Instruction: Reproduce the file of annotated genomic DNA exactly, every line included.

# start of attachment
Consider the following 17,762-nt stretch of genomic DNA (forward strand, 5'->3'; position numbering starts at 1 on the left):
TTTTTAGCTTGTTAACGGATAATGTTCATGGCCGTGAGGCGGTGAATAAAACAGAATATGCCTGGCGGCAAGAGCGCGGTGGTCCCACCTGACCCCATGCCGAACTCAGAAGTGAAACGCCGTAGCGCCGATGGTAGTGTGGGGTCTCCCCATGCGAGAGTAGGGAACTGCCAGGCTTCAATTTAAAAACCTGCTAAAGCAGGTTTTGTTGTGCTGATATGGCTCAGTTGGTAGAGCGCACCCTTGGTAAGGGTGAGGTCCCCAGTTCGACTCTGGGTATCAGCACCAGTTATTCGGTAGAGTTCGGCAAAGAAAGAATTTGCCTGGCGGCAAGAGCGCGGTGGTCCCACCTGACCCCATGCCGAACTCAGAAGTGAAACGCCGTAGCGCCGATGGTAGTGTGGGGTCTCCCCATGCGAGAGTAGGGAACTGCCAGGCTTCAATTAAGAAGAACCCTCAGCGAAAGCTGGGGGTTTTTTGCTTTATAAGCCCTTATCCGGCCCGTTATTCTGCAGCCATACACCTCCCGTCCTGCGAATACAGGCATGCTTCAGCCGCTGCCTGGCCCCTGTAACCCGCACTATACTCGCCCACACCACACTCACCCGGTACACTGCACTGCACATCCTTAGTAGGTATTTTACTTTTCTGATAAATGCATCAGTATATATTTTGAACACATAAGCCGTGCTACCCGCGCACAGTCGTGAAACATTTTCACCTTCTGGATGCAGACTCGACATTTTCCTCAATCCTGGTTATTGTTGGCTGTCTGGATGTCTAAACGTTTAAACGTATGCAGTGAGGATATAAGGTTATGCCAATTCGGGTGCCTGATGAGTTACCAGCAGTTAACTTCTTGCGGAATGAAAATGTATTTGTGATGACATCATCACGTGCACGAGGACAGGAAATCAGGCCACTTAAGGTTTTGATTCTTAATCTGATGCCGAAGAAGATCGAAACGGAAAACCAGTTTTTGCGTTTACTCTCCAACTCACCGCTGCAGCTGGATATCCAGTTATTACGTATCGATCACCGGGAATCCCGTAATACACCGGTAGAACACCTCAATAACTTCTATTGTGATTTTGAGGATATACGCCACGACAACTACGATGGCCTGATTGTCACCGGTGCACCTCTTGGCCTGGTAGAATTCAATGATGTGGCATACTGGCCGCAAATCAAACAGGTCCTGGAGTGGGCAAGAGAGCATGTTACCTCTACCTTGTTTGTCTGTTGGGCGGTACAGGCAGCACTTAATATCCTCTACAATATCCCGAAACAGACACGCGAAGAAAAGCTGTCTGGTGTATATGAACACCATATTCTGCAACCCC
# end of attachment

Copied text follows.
Consider the following 17,762-nt stretch of genomic DNA (forward strand, 5'->3'; position numbering starts at 1 on the left):
TTTTTAGCTTGTTAACGGATAATGTTCATGGCCGTGAGGCGGTGAATAAAACAGAATATGCCTGGCGGCAAGAGCGCGGTGGTCCCACCTGACCCCATGCCGAACTCAGAAGTGAAACGCCGTAGCGCCGATGGTAGTGTGGGGTCTCCCCATGCGAGAGTAGGGAACTGCCAGGCTTCAATTTAAAAACCTGCTAAAGCAGGTTTTGTTGTGCTGATATGGCTCAGTTGGTAGAGCGCACCCTTGGTAAGGGTGAGGTCCCCAGTTCGACTCTGGGTATCAGCACCAGTTATTCGGTAGAGTTCGGCAAAGAAAGAATTTGCCTGGCGGCAAGAGCGCGGTGGTCCCACCTGACCCCATGCCGAACTCAGAAGTGAAACGCCGTAGCGCCGATGGTAGTGTGGGGTCTCCCCATGCGAGAGTAGGGAACTGCCAGGCTTCAATTAAGAAGAACCCTCAGCGAAAGCTGGGGGTTTTTTGCTTTATAAGCCCTTATCCGGCCCGTTATTCTGCAGCCATACACCTCCCGTCCTGCGAATACAGGCATGCTTCAGCCGCTGCCTGGCCCCTGTAACCCGCACTATACTCGCCCACACCACACTCACCCGGTACACTGCACTGCACATCCTTAGTAGGTATTTTACTTTTCTGATAAATGCATCAGTATATATTTTGAACACATAAGCCGTGCTACCCGCGCACAGTCGTGAAACATTTTCACCTTCTGGATGCAGACTCGACATTTTCCTCAATCCTGGTTATTGTTGGCTGTCTGGATGTCTAAACGTTTAAACGTATGCAGTGAGGATATAAGGTTATGCCAATTCGGGTGCCTGATGAGTTACCAGCAGTTAACTTCTTGCGGAATGAAAATGTATTTGTGATGACATCATCACGTGCACGAGGACAGGAAATCAGGCCACTTAAGGTTTTGATTCTTAATCTGATGCCGAAGAAGATCGAAACGGAAAACCAGTTTTTGCGTTTACTCTCCAACTCACCGCTGCAGCTGGATATCCAGTTATTACGTATCGATCACCGGGAATCCCGTAATACACCGGTAGAACACCTCAATAACTTCTATTGTGATTTTGAGGATATACGCCACGACAACTACGATGGCCTGATTGTCACCGGTGCACCTCTTGGCCTGGTAGAATTCAATGATGTGGCATACTGGCCGCAAATCAAACAGGTCCTGGAGTGGGCAAGAGAGCATGTTACCTCTACCTTGTTTGTCTGTTGGGCGGTACAGGCAGCACTTAATATCCTCTACAATATCCCGAAACAGACACGCGAAGAAAAGCTGTCTGGTGTATATGAACACCATATTCTGCAACCCC